As a self-described "conscious rapper," Sa-Roc strives to be heard in a music genre often criticized for glorifying gangs and drugs and degrading women.
"I think what's so frustrating is [mainstream rap] offers such a limited perspective," said Sa-Roc from a northwest Atlanta studio. "Whereas before so many different voices were heard in the music, now it's one dimensional, where we're only seeing hyper sexual images of women, the glorification of the hustler and the glorification of the gangster."
Sa-Roc told CBS Atlanta reporter Jeff Chirico that children are influenced by the music they hear and she feels an obligation to be the positive role model rarely heard or seen in media today.
Sa-Roc raps about overcoming one's adversity, being true to oneself and constantly learning and growing.
Hip-hop writer Sebastien Elkouby said he believes record companies should sign and radio stations should play more artists with positive messages.
In his recent article, "Is hip-hop destroying black America," Elkouby said the music industry has redefined hip-hop and has been bombarding listeners "with a steady diet of rappers talking about drugs, sex and violence for over two decades."
Elkouby points out that artists like Chief Keef, who raps about selling drugs, taking drugs and shooting people, are easy to blame but said Jimmy Iovine, the head of Interscope Records, should be held accountable for signing Keef to a $6 million record deal while the then-17-year-old was on house arrest for pulling a gun on a cop.
"[Chief Keef] needs help. He doesn't need a multimillion dollar record contract promoting increasing the murder rate in Chicago," said Elkouby.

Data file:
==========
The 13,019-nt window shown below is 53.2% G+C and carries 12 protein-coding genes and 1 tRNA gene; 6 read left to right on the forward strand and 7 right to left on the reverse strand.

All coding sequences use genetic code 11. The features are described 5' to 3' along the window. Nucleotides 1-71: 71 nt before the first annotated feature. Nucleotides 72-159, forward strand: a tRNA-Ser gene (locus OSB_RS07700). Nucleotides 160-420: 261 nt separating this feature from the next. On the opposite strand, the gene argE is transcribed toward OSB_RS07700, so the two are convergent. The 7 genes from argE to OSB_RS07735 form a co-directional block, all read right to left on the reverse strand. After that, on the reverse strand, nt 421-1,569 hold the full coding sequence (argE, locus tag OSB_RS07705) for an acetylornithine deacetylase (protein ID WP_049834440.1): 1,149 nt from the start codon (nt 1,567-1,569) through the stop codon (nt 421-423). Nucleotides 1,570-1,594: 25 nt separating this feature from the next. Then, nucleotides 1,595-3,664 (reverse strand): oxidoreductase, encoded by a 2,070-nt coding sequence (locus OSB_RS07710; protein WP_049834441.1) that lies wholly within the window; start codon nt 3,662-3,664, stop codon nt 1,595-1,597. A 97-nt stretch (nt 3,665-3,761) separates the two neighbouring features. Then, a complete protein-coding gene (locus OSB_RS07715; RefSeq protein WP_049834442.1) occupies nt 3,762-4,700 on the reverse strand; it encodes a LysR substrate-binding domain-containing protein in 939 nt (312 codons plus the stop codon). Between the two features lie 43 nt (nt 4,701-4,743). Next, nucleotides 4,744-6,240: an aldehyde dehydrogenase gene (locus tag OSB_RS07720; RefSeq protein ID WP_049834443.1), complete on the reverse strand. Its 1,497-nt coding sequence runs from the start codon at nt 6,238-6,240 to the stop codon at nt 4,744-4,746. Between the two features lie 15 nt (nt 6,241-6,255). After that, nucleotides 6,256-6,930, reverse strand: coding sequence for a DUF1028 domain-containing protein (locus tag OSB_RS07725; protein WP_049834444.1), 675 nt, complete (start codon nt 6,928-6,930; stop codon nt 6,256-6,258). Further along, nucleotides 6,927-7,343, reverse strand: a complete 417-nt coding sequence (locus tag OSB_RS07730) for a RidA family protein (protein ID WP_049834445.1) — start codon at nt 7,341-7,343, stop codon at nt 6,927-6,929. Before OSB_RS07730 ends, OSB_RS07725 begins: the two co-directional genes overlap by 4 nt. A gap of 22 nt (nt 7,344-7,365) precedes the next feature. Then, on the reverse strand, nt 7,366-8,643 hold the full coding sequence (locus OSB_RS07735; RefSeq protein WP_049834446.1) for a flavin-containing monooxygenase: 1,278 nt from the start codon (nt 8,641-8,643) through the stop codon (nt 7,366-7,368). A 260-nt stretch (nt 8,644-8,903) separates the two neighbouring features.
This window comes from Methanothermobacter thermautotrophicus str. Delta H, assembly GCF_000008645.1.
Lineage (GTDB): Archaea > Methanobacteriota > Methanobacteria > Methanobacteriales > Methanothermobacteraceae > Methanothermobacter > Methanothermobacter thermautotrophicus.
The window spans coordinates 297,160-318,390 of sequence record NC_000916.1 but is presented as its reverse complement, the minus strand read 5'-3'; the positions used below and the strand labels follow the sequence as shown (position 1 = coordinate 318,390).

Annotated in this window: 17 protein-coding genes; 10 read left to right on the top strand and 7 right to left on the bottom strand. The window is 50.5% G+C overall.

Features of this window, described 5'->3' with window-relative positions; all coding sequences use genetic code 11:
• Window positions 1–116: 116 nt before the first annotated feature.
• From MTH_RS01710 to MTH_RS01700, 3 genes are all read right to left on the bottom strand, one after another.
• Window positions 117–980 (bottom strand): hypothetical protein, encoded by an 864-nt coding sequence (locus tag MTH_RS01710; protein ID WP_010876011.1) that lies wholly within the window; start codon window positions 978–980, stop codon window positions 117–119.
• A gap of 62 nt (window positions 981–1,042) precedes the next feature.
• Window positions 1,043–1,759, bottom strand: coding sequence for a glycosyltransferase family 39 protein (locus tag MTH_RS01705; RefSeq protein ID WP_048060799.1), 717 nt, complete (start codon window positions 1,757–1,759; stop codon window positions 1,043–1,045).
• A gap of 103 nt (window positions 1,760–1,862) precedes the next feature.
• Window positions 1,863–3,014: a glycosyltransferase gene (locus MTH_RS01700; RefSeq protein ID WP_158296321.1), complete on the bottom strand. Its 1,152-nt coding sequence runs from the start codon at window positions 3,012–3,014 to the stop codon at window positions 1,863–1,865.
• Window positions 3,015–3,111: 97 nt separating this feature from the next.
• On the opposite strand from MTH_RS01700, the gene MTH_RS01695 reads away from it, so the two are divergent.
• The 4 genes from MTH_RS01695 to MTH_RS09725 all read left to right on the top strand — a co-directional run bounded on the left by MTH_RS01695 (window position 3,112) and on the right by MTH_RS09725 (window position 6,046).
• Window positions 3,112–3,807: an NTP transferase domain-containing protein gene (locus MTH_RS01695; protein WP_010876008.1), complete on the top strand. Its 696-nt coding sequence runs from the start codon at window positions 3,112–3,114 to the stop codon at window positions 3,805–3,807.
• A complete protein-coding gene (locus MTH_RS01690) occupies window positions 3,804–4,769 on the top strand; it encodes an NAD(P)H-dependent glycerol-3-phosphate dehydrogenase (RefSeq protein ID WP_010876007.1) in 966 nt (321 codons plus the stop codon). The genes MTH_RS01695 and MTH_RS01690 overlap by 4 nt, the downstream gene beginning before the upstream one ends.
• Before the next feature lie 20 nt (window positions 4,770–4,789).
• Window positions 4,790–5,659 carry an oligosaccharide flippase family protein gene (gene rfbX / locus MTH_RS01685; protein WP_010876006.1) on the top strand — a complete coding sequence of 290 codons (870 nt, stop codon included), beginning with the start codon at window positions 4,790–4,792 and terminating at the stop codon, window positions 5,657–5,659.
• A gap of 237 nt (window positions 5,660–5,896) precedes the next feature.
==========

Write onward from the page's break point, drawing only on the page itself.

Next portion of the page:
Elkouby determined, in his article, that hip-hop is not destroying Black America, but that it does "devalue" the lives of black people in exchange for financial gain. Elkouby called on record companies, radio stations and TV networks to be more socially-responsible.
Longtime radio personality, Frank Ski, acknowledged his industry - radio - is part of the "problem," saying he tries to balance the negative messages in rap by sharing positive messages during his radio programs.
Ski said the music industry could be more socially responsible if it wanted to, but predicted the companies would "go out of business."
But Ski said he thinks the industry is beginning to see a shift to more positive artists like Kendrick Lamar who can rap about the streets in an artistic and more socially responsible way.
While Lamar may be a start, Sa-Roc said more balance is needed and she has helped launch a movement called "God Hop."
"It's a genre of music that's not religiously affiliated. It's hip-hop that's all grown up. Hip-hop that promotes a positive and conscious message," said Sa-Roc.
"We're not going to sell you drugs in the song, we're not going to murder you in the song, and we're not going to degrade women at all," said producer Sol Messiah.
For positive hip-hop to catch on, Sa-Roc said listeners need to demand better from music industry executives.
"The responsibility really falls on us to let them know what we want," said Sa-Roc. "If we stop supporting what they're promoting, they'll have to change."
Copyright 2014 WGCL-TV (Meredith Corporation). All rights reserved.
Tuesday, April 20 2010 11:21 PM EDT2010-04-21 03:21:00 GMT
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